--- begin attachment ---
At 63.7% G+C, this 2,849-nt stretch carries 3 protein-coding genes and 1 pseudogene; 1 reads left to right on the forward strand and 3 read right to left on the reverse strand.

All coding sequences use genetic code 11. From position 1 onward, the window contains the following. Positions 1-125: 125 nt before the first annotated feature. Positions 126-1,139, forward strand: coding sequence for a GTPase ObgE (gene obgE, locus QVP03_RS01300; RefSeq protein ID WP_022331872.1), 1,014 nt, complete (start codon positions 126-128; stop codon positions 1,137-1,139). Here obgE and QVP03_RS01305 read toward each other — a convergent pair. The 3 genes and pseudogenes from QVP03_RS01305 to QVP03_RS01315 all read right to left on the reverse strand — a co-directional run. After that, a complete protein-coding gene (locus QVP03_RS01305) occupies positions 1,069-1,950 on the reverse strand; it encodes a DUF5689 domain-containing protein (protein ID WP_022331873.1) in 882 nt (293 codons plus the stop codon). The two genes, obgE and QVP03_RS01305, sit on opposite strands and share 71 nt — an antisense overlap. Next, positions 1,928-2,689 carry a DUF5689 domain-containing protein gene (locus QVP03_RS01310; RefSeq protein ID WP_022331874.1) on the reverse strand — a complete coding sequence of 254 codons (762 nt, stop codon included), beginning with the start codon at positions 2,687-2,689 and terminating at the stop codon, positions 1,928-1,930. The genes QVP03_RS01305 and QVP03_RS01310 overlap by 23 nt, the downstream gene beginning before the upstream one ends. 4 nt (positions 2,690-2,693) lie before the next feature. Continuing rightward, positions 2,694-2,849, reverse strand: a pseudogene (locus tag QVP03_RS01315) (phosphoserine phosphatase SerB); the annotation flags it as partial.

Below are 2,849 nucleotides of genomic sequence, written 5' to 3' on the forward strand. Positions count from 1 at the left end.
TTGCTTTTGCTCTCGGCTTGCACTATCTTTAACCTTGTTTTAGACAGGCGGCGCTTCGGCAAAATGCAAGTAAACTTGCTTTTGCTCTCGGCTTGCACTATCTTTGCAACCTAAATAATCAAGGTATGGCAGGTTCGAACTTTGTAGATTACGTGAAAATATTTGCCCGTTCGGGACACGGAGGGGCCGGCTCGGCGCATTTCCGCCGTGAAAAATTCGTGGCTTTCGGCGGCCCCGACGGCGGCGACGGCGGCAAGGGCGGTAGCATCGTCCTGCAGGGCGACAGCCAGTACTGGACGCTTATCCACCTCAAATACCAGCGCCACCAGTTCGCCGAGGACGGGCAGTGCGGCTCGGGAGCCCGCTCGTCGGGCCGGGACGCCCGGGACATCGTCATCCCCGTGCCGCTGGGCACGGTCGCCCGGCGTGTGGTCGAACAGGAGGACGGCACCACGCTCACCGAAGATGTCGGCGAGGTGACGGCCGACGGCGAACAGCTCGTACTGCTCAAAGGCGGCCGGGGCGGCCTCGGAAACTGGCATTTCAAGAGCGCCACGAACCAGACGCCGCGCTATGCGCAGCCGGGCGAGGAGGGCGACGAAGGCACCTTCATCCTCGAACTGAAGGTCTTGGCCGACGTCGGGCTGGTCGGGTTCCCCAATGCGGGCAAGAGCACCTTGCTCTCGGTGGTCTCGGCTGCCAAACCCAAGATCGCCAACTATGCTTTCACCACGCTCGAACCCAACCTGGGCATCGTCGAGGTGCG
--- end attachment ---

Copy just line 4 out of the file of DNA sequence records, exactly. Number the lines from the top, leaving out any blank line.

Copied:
TTGCTTTTGCTCTCGGCTTGCACTATCTTTAACCTTGTTTTAGACAGGCGGCGCTTCGGCAAAATGCAAGTAAACTTGCTTTTGCTCTCGGCTTGCACTATCTTTGCAACCTAAATAATCAAGGTATGGCAGGTTCGAACTTTGTAGATTACGTGAAAATATTTGCCCGTTCGGGACACGGAGGGGCCGGCTCGGCGCATTTCCGCCGTGAAAAATTCGTGGCTTTCGGCGGCCCCGACGGCGGCGACGGCGGCAAGGGCGGTAGCATCGTCCTGCAGGGCGACAGCCAGTACTGGACGCTTATCCACCTCAAATACCAGCGCCACCAGTTCGCCGAGGACGGGCAGTGCGGCTCGGGAGCCCGCTCGTCGGGCCGGGACGCCCGGGACATCGTCATCCCCGTGCCGCTGGGCACGGTCGCCCGGCGTGTGGTCGAACAGGAGGACGGCACCACGCTCACCGAAGATGTCGGCGAGGTGACGGCCGACGGCGAACAGCTCGTACTGCTCAAAGGCGGCCGGGGCGGCCTCGGAAACTGGCATTTCAAGAGCGCCACGAACCAGACGCCGCGCTATGCGCAGCCGGGCGAGGAGGGCGACGAAGGCACCTTCATCCTCGAACTGAAGGTCTTGGCCGACGTCGGGCTGGTCGGGTTCCCCAATGCGGGCAAGAGCACCTTGCTCTCGGTGGTCTCGGCTGCCAAACCCAAGATCGCCAACTATGCTTTCACCACGCTCGAACCCAACCTGGGCATCGTCGAGGTGCG